If Newt Does It | The American Spectator | USA News and Politics
If Newt Does It
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With Newt Gingrich’s group holding its Solutions Day, specualtion is rife over wether he will jump into the presidential sweepstakes, so�it’s worth taking a quick look at how his entrance might affect the race. Ultimately, I don’t think he can win the nomination given that it’s unlikely he could overcome his huge negatives to be seen as electable nationally, and Fred Thompson’s entrance into the race has already filled much of�the demand for another conservative alternative. But that doesn’t mean that his entrance will not impact the race.

In March, I wrote about how a Gingrich candidacy could prod the other Republican candidates into having a more serious dialogue about the nation’s challenges. Given his historic role in the modern conservative movement, all of the other candidates are likely to be somewhat deferential to Gingrich, hoping for an endorsement.

How would his entance into the race impact the polls? The simple answer is that�I believe�a Gingrich candidacy�would�mainly eat into the numbers of�Giuliani and Thompson, but the reality is a lot more complicated.�The Washington Post/ABC poll is somewhat useful because it has been asking for GOP voter preferences with Gingrich in and out of the race.

Let’s start with Thompson, because�clearly there’s a lot of overlap between�Gingrich/Thompson voters�being that both candidates are considered conservative alternatives. In February, just before Thompson began being included in these polls, Gingrich was polling at 15 percent, but in the next poll taken in April, he dropped to 6 percent. In that same April poll, Thompson debuted at a number exactly equal to that differential–9 percent.

While it goes against conventional wisdom to believe there is much overlap between Gingrich and Giuliani voters given that Gingrich is seen as the choice of conservatives and Giuliani is seen as the choice of moderates, in reality, they do draw at least some of their support from a similar pool of voters. My thesis on this is that there are a certain number of conservative voters who see the struggle against Islamic terrorism�as the defining issue of our time. They are drawn to Giuliani because of his leadership on 9/11 and for being outspoken on the nature of the threat, and also to Gingrich, who has�framed the conflict�as World War III. Given a choice between two candidates who they see as “getting it” on the terrorism issue, some conservative voters would prefer Gingrich, because of social issues. In the February poll, Giuliani’s numbers were 9 points higher when Gingrich was not included in the question.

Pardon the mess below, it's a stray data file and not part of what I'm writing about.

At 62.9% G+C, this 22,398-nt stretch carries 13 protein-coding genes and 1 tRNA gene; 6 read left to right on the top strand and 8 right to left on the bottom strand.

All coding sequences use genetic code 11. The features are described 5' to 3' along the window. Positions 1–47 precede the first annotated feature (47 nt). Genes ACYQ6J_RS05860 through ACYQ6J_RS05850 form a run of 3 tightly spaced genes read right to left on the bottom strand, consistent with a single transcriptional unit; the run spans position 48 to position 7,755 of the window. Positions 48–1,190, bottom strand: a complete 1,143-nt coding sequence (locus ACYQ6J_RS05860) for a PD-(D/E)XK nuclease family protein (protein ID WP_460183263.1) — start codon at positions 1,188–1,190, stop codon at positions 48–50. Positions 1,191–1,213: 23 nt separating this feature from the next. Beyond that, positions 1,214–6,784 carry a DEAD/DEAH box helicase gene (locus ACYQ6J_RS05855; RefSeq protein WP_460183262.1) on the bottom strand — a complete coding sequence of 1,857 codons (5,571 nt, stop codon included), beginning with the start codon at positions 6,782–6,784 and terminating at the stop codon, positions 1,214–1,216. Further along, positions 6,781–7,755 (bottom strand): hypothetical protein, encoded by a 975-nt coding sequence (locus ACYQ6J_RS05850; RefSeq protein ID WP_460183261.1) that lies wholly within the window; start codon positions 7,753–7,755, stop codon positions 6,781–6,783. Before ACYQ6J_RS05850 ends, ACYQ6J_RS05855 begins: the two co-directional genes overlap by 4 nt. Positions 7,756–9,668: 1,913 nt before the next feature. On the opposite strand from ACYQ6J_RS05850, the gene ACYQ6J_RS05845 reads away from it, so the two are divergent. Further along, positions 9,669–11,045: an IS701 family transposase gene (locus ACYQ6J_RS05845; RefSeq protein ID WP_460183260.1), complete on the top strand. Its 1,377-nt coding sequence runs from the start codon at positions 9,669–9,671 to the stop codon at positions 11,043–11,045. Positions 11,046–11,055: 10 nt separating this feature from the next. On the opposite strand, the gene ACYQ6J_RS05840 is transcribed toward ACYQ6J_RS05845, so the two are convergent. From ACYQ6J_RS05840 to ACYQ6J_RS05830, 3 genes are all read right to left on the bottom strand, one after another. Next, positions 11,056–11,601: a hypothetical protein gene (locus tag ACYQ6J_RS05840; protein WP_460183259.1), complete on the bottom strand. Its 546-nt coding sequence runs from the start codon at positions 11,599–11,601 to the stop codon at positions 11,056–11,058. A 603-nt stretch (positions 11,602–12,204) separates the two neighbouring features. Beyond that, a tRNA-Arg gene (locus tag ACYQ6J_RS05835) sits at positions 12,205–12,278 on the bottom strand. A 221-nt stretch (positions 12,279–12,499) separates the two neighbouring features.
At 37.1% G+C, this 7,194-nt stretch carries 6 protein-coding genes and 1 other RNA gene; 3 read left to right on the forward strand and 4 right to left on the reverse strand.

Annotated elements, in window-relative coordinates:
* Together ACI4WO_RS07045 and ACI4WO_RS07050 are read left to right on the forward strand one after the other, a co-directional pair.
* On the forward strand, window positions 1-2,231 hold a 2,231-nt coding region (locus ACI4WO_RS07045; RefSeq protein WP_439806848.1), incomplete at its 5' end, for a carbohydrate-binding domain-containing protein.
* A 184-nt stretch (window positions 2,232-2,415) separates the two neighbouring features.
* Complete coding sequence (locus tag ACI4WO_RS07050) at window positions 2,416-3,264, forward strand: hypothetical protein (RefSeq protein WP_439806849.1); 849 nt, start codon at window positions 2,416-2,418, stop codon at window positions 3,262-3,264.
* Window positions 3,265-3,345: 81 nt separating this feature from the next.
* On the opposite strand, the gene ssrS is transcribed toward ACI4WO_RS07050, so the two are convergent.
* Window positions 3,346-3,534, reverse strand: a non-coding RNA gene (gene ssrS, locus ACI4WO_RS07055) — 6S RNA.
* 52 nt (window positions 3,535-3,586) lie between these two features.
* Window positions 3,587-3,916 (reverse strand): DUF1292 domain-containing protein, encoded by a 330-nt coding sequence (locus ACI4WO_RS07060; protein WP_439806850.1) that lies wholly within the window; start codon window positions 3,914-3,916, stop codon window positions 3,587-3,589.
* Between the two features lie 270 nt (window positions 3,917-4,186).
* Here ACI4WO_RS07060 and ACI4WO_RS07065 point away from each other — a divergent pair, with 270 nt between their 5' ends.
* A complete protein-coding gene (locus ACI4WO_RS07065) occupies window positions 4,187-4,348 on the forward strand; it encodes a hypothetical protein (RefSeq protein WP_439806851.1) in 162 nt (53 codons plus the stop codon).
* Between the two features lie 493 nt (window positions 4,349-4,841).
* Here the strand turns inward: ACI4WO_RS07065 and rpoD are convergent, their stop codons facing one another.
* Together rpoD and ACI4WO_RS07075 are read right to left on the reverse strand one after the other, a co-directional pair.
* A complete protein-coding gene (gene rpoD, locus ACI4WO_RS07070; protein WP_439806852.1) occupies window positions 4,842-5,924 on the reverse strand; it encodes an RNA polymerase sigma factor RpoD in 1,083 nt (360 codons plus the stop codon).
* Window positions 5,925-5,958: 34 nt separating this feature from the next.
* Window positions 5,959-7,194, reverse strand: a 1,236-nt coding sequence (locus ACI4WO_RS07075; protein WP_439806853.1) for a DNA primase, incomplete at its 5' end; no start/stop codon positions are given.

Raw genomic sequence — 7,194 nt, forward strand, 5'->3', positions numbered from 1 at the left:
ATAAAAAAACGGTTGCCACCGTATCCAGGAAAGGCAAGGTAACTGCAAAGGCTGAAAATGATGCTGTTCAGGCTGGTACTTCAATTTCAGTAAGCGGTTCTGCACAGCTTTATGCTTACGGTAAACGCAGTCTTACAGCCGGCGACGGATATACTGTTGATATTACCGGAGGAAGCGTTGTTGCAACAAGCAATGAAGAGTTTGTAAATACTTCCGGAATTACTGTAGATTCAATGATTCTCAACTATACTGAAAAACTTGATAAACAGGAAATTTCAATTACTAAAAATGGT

In the September poll, Gingrich was at just 5 percent, tied with Mike Huckabee. With him in the race, Giuliani loses two points, Thompson loses one point, Romney loses one point, and the rest gets spread around. However, if Gingrich’s numbers rise upon announcing, he may shake up the race more than this.

Here are some of the remaining questions�to consider: Would Gingrich receive a traditional boost in polls should he decide to run?�If so, how big? Could he�help Rudy by�further dividing up the conservative vote? Or will he take away national security voters from Rudy?�Would he end up taking some air out�of Thompson’s rise? Will�he present another road block for Romney?

Either way, Newt would add another wrinkle to the most dynamic GOP nomination battle in decades.

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